The Apple Watch has its Nike version, and now the Fitbit Ionic smartwatch has a special Adidas Edition. After the launch of the Ionic at the end of 2017, the wearable experts at Fitbit decided to team up with the brand with three stripes to bring a new version of the device to the market. What are the differences with the original? Is it worth your money? Here are the answers.
- ✓Battery life
- ✓Adidas Train app
- ✓Strap better adapted for sports
You get a bit more than the Ionic
Like Apple and its partnership with Nike for the Apple Watch, Fitbit offers an Adidas edition of its Ionic smartwatch. This new version of the device stands out above all with its design and the Adidas Train app which gives users access to special training in addition to the exercises available with Fitbit Coach. Otherwise, it's exactly the same product offering the same features.
The Fitbit Ionic Adidas Edition offers a 1.42-inch LCD touchscreen with a resolution of 348 x 250 pixels. There is 2.5 GB of internal storage, NFC, GPS, an optical heart rate sensor, a gyroscope, a barometer and an accelerometer. The smartwatch ensures perfect tracking of your physical activities and benefits via Fitbit Coach. The Ionic Adidas Edition is also waterproof up to 50m and features Fitbit Pay. For more details, I strongly encourage you to read the Ionic review I published at the end of last year, because in this review I will only focus on the differences between the two versions.
To put it simply (without giving too much away), the differences between the original and Adidas versions of the Ionic aren't very significant and scarcely justify any difference in cost, even the minimal jump we see here.
A jump in price
A special edition means a higher price, and the Fitbit Ionic Adidas Edition is no exception. Though the asking price of $329 for the Adidas Edition is only $30 higher than the $299 original, it's still hard to imagine why there was any price increase at all.
A new band
Contrary to what you might assume, there's little new in the design of the Adidas Edition compared to the original. The smartwatch comes with an exclusive sports wristband that's two-tone (ink blue and ice gray). The strap is much more practical than that of the classic Ionic because of the secure buckle and perforation that allows for breathability during sports and everyday life. The band also gives it a youthful, sporty look which is appropriate for both men and women. Fitbit also provides a smaller size for those with slender wrists.
Of course, you have to get a proprietary band for the device if you want to change it, but there are several options on the Fitbit store to choose from, including leather. Fortunately, swapping out the strap is easy.
My only complaint about the band is that it is difficult to fasten, but it's also very secure and doesn't slip once it's on. Sometimes it takes several attempts to get the strap to slide in perfectly.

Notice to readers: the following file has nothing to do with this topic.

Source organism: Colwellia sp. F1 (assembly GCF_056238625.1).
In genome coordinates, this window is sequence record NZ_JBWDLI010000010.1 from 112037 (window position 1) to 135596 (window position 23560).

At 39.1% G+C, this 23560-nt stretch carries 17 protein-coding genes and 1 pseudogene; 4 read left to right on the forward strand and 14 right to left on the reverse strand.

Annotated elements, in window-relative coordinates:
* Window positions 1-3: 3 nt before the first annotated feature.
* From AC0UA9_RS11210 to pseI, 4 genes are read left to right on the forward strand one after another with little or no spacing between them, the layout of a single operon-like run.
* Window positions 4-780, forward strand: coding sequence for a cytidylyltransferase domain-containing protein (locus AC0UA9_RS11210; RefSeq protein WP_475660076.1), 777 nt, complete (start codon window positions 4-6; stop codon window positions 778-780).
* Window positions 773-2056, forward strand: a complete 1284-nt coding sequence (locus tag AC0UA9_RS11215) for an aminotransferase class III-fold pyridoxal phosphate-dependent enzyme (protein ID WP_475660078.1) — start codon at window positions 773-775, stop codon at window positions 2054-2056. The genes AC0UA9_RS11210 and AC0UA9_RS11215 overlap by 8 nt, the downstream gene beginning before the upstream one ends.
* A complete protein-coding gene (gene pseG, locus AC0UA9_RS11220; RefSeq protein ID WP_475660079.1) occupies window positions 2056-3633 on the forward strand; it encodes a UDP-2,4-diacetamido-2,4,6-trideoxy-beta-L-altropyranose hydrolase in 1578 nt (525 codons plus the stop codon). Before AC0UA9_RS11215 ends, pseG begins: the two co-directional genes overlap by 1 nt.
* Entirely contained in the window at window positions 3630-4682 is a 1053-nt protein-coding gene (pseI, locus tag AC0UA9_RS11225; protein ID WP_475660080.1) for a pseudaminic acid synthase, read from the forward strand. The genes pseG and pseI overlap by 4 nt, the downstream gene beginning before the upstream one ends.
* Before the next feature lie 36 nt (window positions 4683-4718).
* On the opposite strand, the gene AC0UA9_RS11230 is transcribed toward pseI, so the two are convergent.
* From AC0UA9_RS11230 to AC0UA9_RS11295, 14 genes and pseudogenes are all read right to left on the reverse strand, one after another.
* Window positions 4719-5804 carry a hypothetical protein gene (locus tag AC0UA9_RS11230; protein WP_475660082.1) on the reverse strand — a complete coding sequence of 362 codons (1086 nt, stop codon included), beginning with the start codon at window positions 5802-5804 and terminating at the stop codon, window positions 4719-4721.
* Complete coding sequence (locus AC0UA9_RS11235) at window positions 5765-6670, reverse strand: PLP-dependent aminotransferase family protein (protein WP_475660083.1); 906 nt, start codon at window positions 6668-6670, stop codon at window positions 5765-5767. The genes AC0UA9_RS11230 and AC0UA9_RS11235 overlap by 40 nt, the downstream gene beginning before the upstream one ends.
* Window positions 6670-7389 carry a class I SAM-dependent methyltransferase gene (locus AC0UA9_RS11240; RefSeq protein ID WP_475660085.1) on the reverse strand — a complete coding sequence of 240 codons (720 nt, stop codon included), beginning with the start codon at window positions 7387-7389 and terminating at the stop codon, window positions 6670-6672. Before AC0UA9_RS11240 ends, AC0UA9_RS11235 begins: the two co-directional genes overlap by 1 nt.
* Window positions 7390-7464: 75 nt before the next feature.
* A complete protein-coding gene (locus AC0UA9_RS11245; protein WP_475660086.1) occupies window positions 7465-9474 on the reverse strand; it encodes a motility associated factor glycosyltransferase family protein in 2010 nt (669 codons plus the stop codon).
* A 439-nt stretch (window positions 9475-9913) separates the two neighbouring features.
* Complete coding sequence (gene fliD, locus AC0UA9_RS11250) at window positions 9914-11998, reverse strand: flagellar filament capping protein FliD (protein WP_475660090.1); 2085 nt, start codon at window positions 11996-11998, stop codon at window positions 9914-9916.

A new watch face
You can't get this on the original Ionic. The Adidas Edition smartwatch also features an exclusive custom dial inspired by Adidas branding, available in four different colors (white, orange, blue and pink). On the home screen it shows the time, steps, calories, heart rate and date.
For the rest, the design of the smartwatch remains unchanged. It's not the prettiest, but as a fitness tracker, it offers an interesting look. The build quality is also very good.
An Adidas coach
In addition to the new band, the other major difference between the Adidas Edition and the classic Ionic is the exclusive Adidas Train app. Its goal is to improve performance for runners and athletes with Adidas-made training and sessions that were created by a team of performance specialists with years of experience.
In practice, six training sessions are available directly from your wrist. You benefit from step-by-step coaching that helps you through every series of moves. When starting a program on the watch, you are presented with a short demonstration of what you need to do via a graphic, before the watch cycles through the exercise.
Here are some of the different modes:
- Dynamic Warm Up: Warming up your body to get ready for some exercise (5 minutes)
- Power Pace: Training for flexibility, energy and efficiency (5 minutes)
- Metabolic: Increasing speed and boosting metabolism (15 minutes)
- Run Activation: Improving the stability of the body, hips and shoulders (5 minutes)
- Strong Strides: Increasing intensity (10 minutes)
- Post Run Stretch: Cooling down with a good stretch for recovery (5 minutes)
As I already pointed out for the classic Ionic smartwatch, the 5-second demo you see before each set can be a bit too quick to follow. Adding a speaker to this version might have helped with that. Otherwise the exercises are good for warming up to a full workout session. They are primarily intended for a more amateur set though, as more experienced athletes will already have their own training program.
The Fitbit Ionic Adidas Edition has proven itself to be a good companion for tracking sporting activities, and it's an interesting alternative to other devices in the smartwatch market. However, it still suffers from the same flaws as the classic Ionic model: a lack of apps and an underwhelming design. Despite the presence of a new strap and the Adidas Train app (which doesn't clear the bar set by Nike with the Apple Watch), this special Adidas Edition fails to stand out as a real improvement over the original, and so it's difficult to justify the increase in price.